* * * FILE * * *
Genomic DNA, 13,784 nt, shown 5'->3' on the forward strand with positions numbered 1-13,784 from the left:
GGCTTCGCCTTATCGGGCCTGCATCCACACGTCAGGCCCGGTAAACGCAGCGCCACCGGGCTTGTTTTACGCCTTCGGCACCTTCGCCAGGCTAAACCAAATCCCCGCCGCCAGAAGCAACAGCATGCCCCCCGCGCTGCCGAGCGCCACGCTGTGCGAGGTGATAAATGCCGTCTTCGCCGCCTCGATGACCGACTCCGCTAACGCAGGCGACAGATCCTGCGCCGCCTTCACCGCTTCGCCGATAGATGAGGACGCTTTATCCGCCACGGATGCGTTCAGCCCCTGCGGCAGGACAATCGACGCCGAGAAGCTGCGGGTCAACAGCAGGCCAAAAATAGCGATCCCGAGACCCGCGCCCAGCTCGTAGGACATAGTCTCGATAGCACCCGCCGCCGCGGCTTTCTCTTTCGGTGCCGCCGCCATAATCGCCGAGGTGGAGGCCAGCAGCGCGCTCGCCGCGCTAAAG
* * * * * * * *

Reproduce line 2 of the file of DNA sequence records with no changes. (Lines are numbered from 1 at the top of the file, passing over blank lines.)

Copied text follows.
GGCTTCGCCTTATCGGGCCTGCATCCACACGTCAGGCCCGGTAAACGCAGCGCCACCGGGCTTGTTTTACGCCTTCGGCACCTTCGCCAGGCTAAACCAAATCCCCGCCGCCAGAAGCAACAGCATGCCCCCCGCGCTGCCGAGCGCCACGCTGTGCGAGGTGATAAATGCCGTCTTCGCCGCCTCGATGACCGACTCCGCTAACGCAGGCGACAGATCCTGCGCCGCCTTCACCGCTTCGCCGATAGATGAGGACGCTTTATCCGCCACGGATGCGTTCAGCCCCTGCGGCAGGACAATCGACGCCGAGAAGCTGCGGGTCAACAGCAGGCCAAAAATAGCGATCCCGAGACCCGCGCCCAGCTCGTAGGACATAGTCTCGATAGCACCCGCCGCCGCGGCTTTCTCTTTCGGTGCCGCCGCCATAATCGCCGAGGTGGAGGCCAGCAGCGCGCTCGCCGCGCTAAAG